A Must Watch
As Google prepared to launch its smart glasses, Eran May-raz and Daniel Lazo revealed in this short futuristic film a chilling vision of what could happen if they are misused and an overly augmented reality is created. I highly suggest watching this.
a song that makes me feel nice
Should I tie your arms afloat to its melody, and anchor my heart to you in hopes
I’ll climb out your mouth?
I was so sure you wanted love,
how could anyone find doubt?
I tied a knot in my heart for you,
though it’s not what you wanted.
sometimes girls are so cute it gives you that feeling like when you’re leaning back too far in a chair and you’re about to fall
Award Of The Year Award / You Blew It!
You can always consider me a friend, just strictly in the past tense
This record is going to be huge
In 1983, 50 corporations controlled the vast majority of all news media in the U.S. At the time, Ben Bagdikian was called “alarmist” for pointing this out in his book, The Media Monopoly. In his 4th edition, published in 1992, he wrote “in the U.S., fewer than two dozen of these extraordinary creatures own and operate 90% of the mass media” — controlling almost all of America’s newspapers, magazines, TV and radio stations, books, records, movies, videos, wire services and photo agencies. He predicted then that eventually this number would fall to about half a dozen companies. This was greeted with skepticism at the time. When the 6th edition of The Media Monopoly was published in 2000, the number had fallen to six. Since then, there have been more mergers and the scope has expanded to include new media like the Internet market.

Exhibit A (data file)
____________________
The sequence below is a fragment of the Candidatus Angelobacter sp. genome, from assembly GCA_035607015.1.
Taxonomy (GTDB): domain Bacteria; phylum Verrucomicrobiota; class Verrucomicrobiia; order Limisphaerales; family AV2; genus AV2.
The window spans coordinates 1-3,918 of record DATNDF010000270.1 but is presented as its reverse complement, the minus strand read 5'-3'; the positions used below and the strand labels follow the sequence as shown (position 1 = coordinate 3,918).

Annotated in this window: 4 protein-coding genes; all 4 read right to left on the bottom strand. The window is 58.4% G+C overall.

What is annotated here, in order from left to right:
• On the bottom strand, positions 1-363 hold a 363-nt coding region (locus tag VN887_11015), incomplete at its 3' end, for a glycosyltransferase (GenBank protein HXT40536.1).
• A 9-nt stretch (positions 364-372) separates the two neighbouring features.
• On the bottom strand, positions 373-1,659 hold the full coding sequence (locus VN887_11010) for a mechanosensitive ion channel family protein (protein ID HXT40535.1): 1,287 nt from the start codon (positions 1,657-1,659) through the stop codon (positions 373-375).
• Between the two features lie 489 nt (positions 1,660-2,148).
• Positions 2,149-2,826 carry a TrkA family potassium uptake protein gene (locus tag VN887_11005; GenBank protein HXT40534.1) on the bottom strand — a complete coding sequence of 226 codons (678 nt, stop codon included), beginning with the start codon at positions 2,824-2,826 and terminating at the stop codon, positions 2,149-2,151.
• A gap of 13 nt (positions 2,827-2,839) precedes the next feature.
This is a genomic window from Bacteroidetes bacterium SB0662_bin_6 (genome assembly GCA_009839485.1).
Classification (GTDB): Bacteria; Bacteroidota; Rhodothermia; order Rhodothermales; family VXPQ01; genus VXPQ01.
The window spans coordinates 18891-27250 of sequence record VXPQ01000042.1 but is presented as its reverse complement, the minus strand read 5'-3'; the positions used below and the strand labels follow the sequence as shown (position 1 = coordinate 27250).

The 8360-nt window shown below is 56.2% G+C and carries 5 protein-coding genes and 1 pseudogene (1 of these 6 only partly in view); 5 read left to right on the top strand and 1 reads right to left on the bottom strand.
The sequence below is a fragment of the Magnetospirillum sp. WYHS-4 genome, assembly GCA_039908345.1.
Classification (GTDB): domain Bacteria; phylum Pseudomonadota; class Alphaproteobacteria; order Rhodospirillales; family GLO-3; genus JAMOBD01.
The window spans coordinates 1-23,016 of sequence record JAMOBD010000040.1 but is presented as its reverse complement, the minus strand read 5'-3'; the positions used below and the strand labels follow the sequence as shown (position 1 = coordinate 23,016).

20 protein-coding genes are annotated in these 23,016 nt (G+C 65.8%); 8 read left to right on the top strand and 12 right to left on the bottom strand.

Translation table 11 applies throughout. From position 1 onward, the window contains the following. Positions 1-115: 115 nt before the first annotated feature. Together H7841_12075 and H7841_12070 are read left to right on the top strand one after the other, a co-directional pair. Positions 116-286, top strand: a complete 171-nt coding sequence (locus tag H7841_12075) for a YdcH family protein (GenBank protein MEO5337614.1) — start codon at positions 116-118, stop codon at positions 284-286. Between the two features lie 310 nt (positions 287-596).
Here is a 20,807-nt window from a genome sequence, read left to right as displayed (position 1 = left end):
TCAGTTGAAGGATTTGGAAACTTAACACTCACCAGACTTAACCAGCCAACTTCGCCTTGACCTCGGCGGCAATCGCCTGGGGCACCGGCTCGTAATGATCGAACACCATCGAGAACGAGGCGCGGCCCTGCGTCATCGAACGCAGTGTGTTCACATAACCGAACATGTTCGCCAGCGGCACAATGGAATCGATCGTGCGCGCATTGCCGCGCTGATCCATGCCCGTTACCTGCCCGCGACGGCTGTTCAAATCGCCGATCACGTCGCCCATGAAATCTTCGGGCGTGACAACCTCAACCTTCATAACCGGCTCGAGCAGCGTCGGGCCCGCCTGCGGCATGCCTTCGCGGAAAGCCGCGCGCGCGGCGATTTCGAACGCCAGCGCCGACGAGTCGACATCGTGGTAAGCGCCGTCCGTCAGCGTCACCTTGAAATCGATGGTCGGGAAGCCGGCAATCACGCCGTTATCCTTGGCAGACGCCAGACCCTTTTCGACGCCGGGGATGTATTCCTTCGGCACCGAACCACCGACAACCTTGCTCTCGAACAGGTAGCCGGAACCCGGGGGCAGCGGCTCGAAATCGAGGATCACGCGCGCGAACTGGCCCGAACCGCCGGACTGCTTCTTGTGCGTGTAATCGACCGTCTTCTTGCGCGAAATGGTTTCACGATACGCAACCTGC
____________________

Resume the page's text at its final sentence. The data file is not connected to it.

In 2004, Bagdikian’s revised and expanded book, The New Media Monopoly, shows that only 5 huge corporations — Time Warner, Disney, Murdoch’s News Corporation, Bertelsmann of Germany, and Viacom (formerly CBS) — now control most of the media industry in the U.S. General Electric’s NBC is a close sixth.